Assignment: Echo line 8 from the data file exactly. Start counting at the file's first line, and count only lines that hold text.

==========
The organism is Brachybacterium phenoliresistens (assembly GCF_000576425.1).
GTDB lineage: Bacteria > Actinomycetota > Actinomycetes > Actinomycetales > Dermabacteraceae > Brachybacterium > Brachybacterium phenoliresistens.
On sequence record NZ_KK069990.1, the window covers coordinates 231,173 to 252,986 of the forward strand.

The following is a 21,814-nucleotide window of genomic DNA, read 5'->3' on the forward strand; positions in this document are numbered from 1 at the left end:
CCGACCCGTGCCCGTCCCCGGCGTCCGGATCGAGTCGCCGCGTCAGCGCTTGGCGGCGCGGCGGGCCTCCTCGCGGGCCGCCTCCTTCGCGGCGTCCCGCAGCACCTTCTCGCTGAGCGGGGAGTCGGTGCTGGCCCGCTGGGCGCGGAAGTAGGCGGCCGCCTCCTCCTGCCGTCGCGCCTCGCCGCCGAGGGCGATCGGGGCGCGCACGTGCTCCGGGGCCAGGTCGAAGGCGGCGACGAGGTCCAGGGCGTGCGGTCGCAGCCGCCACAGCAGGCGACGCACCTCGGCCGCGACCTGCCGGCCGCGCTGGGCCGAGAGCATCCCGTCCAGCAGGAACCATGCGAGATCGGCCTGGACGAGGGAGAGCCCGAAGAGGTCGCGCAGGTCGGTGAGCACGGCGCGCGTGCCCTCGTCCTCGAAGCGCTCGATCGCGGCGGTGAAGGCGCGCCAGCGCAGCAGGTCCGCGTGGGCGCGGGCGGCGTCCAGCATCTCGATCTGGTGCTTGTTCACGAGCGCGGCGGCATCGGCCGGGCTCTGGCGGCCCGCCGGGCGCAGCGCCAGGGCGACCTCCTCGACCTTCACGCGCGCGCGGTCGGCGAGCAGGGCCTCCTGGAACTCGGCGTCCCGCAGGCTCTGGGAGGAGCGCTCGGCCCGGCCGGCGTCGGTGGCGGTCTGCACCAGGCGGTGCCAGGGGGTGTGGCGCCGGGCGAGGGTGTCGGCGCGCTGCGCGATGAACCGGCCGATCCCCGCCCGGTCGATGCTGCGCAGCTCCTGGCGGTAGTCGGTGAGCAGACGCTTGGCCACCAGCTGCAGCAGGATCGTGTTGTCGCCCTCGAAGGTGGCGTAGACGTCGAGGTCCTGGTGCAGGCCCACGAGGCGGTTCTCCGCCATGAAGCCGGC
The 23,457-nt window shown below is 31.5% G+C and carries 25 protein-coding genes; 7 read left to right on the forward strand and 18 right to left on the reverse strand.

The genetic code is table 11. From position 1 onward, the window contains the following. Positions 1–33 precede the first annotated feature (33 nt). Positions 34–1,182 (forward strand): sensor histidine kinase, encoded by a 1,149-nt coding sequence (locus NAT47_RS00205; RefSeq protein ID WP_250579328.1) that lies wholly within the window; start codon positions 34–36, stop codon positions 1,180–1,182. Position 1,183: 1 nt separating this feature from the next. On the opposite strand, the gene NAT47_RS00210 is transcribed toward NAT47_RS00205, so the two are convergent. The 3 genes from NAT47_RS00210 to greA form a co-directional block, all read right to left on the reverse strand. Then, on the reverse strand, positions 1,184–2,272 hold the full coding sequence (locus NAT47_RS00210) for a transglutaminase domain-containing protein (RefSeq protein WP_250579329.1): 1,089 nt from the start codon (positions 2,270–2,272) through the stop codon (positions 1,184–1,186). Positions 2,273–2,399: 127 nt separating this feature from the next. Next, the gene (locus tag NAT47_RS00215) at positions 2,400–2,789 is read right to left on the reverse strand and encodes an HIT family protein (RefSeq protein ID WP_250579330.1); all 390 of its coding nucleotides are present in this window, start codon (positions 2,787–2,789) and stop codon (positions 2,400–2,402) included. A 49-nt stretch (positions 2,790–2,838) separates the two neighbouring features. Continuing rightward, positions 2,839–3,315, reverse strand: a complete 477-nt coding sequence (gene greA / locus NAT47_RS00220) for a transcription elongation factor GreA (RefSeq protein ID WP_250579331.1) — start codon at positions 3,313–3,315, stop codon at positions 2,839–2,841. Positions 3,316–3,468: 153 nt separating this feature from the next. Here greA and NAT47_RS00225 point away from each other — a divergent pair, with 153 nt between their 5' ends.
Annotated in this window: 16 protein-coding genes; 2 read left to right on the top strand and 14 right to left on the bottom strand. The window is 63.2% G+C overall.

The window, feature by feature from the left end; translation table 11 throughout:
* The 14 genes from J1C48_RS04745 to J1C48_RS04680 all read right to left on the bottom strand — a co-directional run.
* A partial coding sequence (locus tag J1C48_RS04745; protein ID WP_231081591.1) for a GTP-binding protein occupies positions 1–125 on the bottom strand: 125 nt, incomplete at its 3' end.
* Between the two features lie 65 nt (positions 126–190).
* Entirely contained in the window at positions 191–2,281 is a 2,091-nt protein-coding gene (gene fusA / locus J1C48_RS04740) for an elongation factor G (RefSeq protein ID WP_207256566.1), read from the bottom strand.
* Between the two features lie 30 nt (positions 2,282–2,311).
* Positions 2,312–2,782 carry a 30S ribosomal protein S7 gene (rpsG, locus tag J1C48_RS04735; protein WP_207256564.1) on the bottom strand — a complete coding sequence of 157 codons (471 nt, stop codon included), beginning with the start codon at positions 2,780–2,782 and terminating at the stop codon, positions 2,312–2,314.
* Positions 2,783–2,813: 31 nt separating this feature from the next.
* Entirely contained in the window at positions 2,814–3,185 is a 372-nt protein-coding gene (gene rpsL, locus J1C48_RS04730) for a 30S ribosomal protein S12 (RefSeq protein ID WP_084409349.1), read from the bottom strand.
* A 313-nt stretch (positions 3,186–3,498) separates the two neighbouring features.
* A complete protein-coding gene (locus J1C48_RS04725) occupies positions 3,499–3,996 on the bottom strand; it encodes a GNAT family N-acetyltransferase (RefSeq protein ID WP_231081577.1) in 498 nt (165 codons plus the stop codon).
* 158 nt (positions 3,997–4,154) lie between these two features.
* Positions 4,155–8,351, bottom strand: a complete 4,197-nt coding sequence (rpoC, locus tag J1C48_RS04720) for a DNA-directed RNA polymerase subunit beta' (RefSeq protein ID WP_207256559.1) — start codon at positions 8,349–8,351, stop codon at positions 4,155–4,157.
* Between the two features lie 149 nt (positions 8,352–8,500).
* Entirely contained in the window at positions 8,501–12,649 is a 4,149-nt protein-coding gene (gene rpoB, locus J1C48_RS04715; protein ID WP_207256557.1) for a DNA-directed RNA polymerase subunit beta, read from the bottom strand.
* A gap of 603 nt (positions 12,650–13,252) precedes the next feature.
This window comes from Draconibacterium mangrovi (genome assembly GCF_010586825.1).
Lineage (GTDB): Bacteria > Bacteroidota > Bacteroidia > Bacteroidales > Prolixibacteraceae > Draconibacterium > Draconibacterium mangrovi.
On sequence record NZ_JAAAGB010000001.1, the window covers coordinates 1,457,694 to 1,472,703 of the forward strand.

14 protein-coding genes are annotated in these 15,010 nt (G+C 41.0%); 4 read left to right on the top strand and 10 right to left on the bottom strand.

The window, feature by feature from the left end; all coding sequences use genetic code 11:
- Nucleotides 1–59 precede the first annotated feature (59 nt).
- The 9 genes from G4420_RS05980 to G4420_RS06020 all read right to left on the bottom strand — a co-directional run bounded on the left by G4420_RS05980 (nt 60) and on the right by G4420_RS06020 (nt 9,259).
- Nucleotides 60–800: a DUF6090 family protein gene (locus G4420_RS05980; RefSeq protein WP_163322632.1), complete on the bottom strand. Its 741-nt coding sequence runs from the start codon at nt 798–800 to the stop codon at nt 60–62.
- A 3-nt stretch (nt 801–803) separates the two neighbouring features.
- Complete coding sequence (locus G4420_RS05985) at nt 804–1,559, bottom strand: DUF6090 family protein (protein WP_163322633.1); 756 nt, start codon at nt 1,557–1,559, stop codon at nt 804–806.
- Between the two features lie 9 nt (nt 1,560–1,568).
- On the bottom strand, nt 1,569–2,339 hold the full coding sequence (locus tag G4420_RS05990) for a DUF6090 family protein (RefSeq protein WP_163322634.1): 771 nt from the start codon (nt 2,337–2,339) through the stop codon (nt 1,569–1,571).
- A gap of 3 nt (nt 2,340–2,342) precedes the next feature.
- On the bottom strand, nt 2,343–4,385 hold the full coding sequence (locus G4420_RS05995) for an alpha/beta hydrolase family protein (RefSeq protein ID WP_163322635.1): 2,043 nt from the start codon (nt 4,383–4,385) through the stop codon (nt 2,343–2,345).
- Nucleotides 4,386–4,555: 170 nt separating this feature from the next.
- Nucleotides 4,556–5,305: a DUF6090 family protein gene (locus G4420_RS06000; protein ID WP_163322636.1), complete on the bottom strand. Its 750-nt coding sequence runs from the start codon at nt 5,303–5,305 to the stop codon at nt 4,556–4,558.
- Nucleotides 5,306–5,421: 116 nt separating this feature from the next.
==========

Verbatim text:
Annotated in this window: 16 protein-coding genes; 2 read left to right on the top strand and 14 right to left on the bottom strand. The window is 63.2% G+C overall.